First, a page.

Rodan Mielles sat by herself in a place full of other children her own age. She knew some of them. They came from the village on the de Lœngbærrow estate, her social peers.

Others she didn’t know. They were the children of the Oldbloods and Newbloods who would never think of socialising with Caretakers.

Either way, she sat apart from them. She was a Caretaker by birth, but she had not been educated at the village school. Private tutors had prepared her for this day. She had been mentored by Lord de Lœngbærrow himself.

She was the foster child of the Lord High President, giving her privilege beyond even the aristocrats here in the preparation tent. She had travelled further and seen more wonders at the age of eight than many of them would ever see. But she was still a Caretaker by birth, and the Oldblood children barely looked at her.

And the Caretaker children were too much in awe of her to come and talk. They huddled together, reassuring each other and avoiding the contemptuous gaze of their social superiors.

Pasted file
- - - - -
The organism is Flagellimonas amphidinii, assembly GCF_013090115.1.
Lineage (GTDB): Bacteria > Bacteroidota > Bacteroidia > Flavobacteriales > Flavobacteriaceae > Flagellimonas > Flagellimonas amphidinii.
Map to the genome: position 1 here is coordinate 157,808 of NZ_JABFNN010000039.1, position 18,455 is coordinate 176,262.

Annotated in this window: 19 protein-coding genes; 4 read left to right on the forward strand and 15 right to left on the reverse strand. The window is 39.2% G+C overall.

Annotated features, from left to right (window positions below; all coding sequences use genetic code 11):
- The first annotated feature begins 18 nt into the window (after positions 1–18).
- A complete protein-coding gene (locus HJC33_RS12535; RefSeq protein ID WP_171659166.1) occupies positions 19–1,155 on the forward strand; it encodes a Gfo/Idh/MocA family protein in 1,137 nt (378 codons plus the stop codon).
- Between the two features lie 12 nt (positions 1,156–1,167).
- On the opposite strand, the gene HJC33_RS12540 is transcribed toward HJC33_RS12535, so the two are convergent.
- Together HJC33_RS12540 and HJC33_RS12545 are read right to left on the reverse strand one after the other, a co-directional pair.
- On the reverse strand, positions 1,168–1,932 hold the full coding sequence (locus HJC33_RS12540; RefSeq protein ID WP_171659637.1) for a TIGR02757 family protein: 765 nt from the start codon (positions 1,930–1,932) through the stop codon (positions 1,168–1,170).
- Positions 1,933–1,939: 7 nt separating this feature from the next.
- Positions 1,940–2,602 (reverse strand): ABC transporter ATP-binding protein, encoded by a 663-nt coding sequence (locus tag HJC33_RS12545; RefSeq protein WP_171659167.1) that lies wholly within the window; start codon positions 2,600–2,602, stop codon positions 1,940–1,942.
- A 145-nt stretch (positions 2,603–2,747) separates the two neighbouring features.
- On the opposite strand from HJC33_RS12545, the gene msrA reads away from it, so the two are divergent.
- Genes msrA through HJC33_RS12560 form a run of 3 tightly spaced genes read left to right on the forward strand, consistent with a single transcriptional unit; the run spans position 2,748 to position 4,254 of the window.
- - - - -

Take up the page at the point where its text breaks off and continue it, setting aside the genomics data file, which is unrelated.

Rodan didn’t need reassuring. On SangC'lune, the last wonderful planet she had visited, she had taken part in a rarely performed ritual that proved her fitness to face the Untempered Schism. She had been told by the spirits of great Time Lords long dead that she was ready to be a Candidate.

She didn’t worry about the rumours that circulated, gossip about how terrifying the schism was, how some children were so scared of it that they ran away in terror, how some were so unsuited for candidacy that the Schism itself seared their minds and left them catatonic.

There was even a rumour that some never came back at all, that the Schism destroyed the truly unworthy, judging them unfit to live.

The Oldblood children were fond of that one, and if they spoke to the Caretakers at all it was to pass on the view that THEY were the unworthy ones.

Some of them were scared. Rodan could feel their fear like a physical thing. She knew she needed to talk to them.

She was nervous about breaking the ice with them, but if she had learnt anything from being the foster child of Lord de Lœngbærrow and his wife, it was to be brave in the face of adversity.

She stepped towards the group of Caretakers. They moved to make a place for her among them. She sat quietly and looked at their faces before speaking.

“It isn’t true, what they’re saying,” she whispered. “You’re all just as worthy as they are. You’re all born on Gallifrey. You’ve breathed the same air as they have, and prepared just as hard to face the Schism and become candidates.”

“Are you sure?” asked one of the boys.

“Yes, I’m sure,” she answered. “Very sure. Because I was scared, too, but I was prepared in a special way.”